Over the past few weeks, conference presentations given by SpaceX employees like Joy Dunn and Paul Wooster have kicked off with an updated intro reel including unseen slow-motion footage of Falcon Heavy and detailed looks at the company’s spacesuit and Crew Dragon capsule.
Those in the habit of catching SpaceX launches live will be readily familiar with the company’s intro reel – it’s marked the start of live coverage for nearly every webcast in the past three or more years. The current intro reel has remained more or less unchanged since the first successful Falcon 9 booster recovery in December 2015, and this updated intro reel will be a breath of fresh air for what is still admittedly an amazing video. Still, it’s hard to say “no” to slow-motion footage of Falcon Heavy.
Most recently shown at an MIT Media Lab conference during SpaceX Principal Mars Development Engineer Paul Wooster’s presentation, the new reel has – somewhat unsurprisingly – been built around the incredibly successful inaugural Falcon Heavy launch, as well as some more recent footage of the company’s Cargo Dragon docking with the International Space Station. Additional clips show what appears to be details of the finalized Crew Dragon – set to debut in late 2018 – and a closeup of SpaceX’s internally-designed spacesuit. Sticking out as the only truly unusual snippet, the end of the new reel features parts of the animation SpaceX released in 2016 during the debut of their Mars rocket, the Interplanetary Transport System (ITS), which has since been replaced with the similar but different BFR.
While entirely possible that the inclusion of ITS footage in an intro reel clearly updated since 2018 is intentional, it seems more likely that SpaceX has yet to publicize this new video partially because they don’t yet have a similar animation featuring their updated Mars rocket and spaceship. CEO Elon Musk’s recent comments on the encouraging progress being made with the design and construction of the first BFR prototype suggests that such an updated animation could be just around the corner, if not full-up teaser photos of the construction progress. Set to begin suborbital hop testing as early as the first half of 2019 and orbital launches by end of 2020, SpaceX’s Mars ambitions may still feel far away, but the tech that could make them real is already undergoing preliminary construction and testing.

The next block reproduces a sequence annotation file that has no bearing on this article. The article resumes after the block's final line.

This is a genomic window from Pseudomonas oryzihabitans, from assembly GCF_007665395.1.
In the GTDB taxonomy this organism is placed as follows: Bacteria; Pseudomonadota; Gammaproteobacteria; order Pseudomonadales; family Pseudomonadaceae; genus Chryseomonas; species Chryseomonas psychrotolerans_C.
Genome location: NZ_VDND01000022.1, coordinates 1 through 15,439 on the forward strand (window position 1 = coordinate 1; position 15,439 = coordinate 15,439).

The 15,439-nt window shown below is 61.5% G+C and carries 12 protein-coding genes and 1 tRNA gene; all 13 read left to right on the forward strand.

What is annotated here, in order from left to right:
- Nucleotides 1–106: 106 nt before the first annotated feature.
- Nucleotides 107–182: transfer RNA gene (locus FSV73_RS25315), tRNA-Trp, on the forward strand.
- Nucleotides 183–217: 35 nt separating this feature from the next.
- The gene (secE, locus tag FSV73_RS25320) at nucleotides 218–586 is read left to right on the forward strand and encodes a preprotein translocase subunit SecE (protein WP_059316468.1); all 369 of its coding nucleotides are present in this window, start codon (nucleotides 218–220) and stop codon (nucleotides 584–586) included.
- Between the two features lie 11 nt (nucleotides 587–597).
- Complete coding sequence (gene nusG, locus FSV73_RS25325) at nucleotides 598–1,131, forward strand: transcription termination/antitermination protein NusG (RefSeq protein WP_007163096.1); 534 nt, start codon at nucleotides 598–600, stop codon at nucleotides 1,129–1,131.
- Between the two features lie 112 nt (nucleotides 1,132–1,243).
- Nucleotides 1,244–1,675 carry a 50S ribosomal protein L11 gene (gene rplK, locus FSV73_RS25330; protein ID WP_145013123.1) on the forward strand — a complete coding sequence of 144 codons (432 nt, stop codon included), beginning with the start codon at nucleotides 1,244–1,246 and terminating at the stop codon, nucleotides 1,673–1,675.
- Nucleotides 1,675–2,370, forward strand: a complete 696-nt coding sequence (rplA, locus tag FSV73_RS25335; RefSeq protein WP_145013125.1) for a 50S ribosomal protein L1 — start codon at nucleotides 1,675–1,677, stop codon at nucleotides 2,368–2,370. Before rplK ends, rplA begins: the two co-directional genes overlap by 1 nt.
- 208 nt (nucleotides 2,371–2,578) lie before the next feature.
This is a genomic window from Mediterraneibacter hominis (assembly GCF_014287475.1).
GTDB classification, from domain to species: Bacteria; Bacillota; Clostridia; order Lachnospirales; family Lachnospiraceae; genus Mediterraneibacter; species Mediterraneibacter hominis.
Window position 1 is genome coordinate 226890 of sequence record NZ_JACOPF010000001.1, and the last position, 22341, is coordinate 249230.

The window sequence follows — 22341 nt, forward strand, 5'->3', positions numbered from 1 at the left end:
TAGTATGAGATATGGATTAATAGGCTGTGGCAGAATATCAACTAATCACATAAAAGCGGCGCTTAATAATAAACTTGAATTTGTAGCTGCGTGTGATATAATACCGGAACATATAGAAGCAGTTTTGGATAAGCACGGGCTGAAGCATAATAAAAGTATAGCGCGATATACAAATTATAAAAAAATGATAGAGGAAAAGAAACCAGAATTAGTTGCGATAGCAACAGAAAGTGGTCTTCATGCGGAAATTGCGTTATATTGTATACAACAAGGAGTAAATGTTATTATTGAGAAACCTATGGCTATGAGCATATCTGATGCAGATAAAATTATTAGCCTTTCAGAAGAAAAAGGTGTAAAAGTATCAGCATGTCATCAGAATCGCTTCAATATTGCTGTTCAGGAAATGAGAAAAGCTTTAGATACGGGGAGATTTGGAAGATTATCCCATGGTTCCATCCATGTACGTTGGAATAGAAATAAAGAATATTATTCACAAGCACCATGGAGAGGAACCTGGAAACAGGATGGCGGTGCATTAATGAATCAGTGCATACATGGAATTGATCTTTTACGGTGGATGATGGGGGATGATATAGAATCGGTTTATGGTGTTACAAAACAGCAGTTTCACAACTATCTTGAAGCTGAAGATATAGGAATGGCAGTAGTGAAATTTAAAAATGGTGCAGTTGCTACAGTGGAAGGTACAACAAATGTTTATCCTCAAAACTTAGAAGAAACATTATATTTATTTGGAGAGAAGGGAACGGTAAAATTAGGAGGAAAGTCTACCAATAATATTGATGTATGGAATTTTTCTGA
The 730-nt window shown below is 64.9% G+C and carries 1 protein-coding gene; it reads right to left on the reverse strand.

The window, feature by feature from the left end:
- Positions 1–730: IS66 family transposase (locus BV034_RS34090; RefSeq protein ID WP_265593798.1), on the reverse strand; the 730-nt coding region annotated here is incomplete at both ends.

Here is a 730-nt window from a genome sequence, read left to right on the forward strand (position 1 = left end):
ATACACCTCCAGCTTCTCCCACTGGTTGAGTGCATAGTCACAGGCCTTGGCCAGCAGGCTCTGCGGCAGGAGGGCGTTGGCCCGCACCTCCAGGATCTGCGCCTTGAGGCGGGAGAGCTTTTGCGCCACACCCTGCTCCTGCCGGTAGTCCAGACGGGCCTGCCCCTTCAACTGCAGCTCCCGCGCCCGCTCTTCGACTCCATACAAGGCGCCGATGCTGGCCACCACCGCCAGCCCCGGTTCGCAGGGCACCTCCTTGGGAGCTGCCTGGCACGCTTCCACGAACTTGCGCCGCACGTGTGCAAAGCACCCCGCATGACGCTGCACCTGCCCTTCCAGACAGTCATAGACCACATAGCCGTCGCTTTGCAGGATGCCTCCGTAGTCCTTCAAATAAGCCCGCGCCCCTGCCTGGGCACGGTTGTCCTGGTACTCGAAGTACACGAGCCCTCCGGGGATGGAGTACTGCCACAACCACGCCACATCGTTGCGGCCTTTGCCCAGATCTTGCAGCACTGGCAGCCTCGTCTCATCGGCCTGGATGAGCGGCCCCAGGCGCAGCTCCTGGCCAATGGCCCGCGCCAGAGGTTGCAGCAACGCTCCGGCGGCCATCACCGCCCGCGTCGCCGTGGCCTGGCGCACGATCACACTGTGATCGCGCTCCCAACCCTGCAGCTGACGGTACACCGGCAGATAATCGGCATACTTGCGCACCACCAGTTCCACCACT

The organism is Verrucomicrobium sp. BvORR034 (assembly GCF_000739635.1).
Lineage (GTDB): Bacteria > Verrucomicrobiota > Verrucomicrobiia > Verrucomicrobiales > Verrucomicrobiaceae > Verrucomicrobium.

Sooner still is SpaceX’s upcoming debut of Crew Dragon, the spacecraft that will eventually both carry astronauts to the ISS and later replace Cargo Dragon. Initially intended to land near the launch pad on legs, akin to Falcon 9, SpaceX has since canceled that work, largely due to numerous delays that would have almost certainly been incurred in the process of NASA certification of such a new and unproven technology. Instead, Musk made it clear that SpaceX would instead put its time, energy, and money into the development of BFR and BFS, sidestepping NASA’s sometimes-smothering and counterproductive paternalism for the time being.
Crew Dragon will instead be recovered after landing in the ocean, a disappointing concession that is at least partially cushioned by SpaceX’s recent successes and growing expertise with the reuse of their similarly sea-recovered Cargo Dragons. While ocean-recovery certainly won’t lend itself to ease of reuse quite as readily as powered landings, SpaceX will likely be able to significantly drop the cost of Crew Dragon launches in the future by efficiently refurbishing each recovered capsule. Less likely but still a possibility, the company could adopt something similar to the fairing-catcher Mr Steven – essentially a giant net aboard a highly-maneuverable boat – to recover Crew Dragon without submerging the spacecraft in saltwater. As of March 2018, at least according to NASA’s Kennedy Space Center director, SpaceX is still on track to conduct its first uncrewed launch of Crew Dragon as early as August 2018, with the first crewed mission following in December 2018 if all goes well.
SpaceX’s spacesuit is a critical component of their crewed spaceflight efforts, and has been designed and built in-house to ensure that astronauts can survive the emergency depressurization of a Crew Dragon capsule, evidenced by Musk’s recent suggestions that senior suit engineers successfully survived stints in a vacuum chamber while wearing it. Thanks to the staggering success of Falcon Heavy and its iconic Starman and Tesla Roadster payload, SpaceX’s spacesuit will undoubtedly be a badge of honor for all future astronauts who fly aboard Crew Dragon.